Jack Stevens, incumbent Tarrant Regional Water District board member, retired engineer

When he was the water district board president, Jack Stevens unilaterally directed staff in March to pay retiring general manager Jim Oliver more than $300,000 in extra compensation.

Leah King, who is the new president of the Tarrant Regional Water District board, made a motion during a special meeting Tuesday morning to revoke Stevens’ direction to staff. The motion passed unanimously. 

After the board met in closed session for about two hours with the law firm Thompson and Horton, King said in a statement that the board had learned of Stevens’ action during its June 15 meeting. Stevens had directed the human resources department to place 2,093 hours of additional paid leave into Oliver’s employee account, which meant he’d be eligible for more than $300,000 in extra compensation, she said.

“The compensation decision for Jim Oliver may be unlawful, the process may have been improper, and certainly, in my opinion, the decision was ill-advised and not reflective of the good and transparent government you should expect from this board,” King said in a statement.

“The Texas Constitution prohibits a public entity, like TRWD, from gifting public funds that do not serve a public purpose and do not result in a return benefit for the important functions of TRWD. The Texas Constitution also prohibits public entities from providing excess compensation retroactively for past services rendered,” she added. 

Jim Oliver, retiring Tarrant Regional Water District general manager

It appears likely that no money was actually paid to Oliver. Stevens could not be reached for comment. Through water district spokesman Chad Lorance, Oliver declined to comment.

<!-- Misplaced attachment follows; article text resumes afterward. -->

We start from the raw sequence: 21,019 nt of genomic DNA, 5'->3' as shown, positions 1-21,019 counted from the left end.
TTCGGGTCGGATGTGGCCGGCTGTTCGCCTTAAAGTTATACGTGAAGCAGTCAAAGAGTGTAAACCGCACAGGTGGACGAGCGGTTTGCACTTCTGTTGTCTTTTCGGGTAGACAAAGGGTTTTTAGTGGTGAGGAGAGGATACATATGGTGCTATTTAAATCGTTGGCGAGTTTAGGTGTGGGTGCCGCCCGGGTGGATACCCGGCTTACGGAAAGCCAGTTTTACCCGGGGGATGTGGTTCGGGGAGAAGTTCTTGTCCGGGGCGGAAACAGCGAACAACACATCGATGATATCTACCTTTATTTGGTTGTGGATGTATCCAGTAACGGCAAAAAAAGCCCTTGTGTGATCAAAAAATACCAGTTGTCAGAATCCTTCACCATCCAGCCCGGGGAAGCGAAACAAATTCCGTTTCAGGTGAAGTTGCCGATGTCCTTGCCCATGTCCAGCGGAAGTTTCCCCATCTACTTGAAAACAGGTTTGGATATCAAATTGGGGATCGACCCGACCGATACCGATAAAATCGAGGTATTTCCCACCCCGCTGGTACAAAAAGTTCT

Oliver’s salary is $323,294.40. According to the district’s paid leave policy, revised Jan. 1, 2019, “full-time status employees will accrue paid leave up to a maximum of 1,040 hours as long as they are receiving a paycheck from the district.” The district also requires them to use a designated amount of paid leave per calendar year. Employees with 15 years of service must use a minimum of 80 hours per year. Oliver was hired on June 1, 1983.

The policy also states that after the employees take the minimum hours of paid leave per year, they can be paid for any unused paid leave hours in excess of 500 hours. The payment cannot exceed $10,000 though and there’s a line at the end of the policy that reads, “Exceptions to this policy may be made by the General Manager, Deputy General Manager, Assistant General Manager, or Board Members at any time.”

After the meeting, King declined to explain why Thompson and Horton had been consulted rather than the water district’s general counsel, Pope, Hardwicke, Christie, Schell, Kelly and Taplett

Dan Buhman, who will become general manager on Thursday, picked Thompson and Horton. He wrote in a statement that after doing some research, he felt it “was the most qualified firm to assist us in this situation.”

Buhman declined to answer a follow up question by the Fort Worth Report regarding whether it was awkward or a conflict of interest to select a firm to investigate a matter concerning his predecessor.

None of the board members the Report reached Tuesday would say what they hoped the new law firm would do for them and whether the other law firm still represents the district. A representative from Pope Hardwicke could not be immediately reached for comment. Board Members Jim Lane and Marty Leonard said Pope Hardwicke was the district’s general counsel when they were first elected to the board in 2006.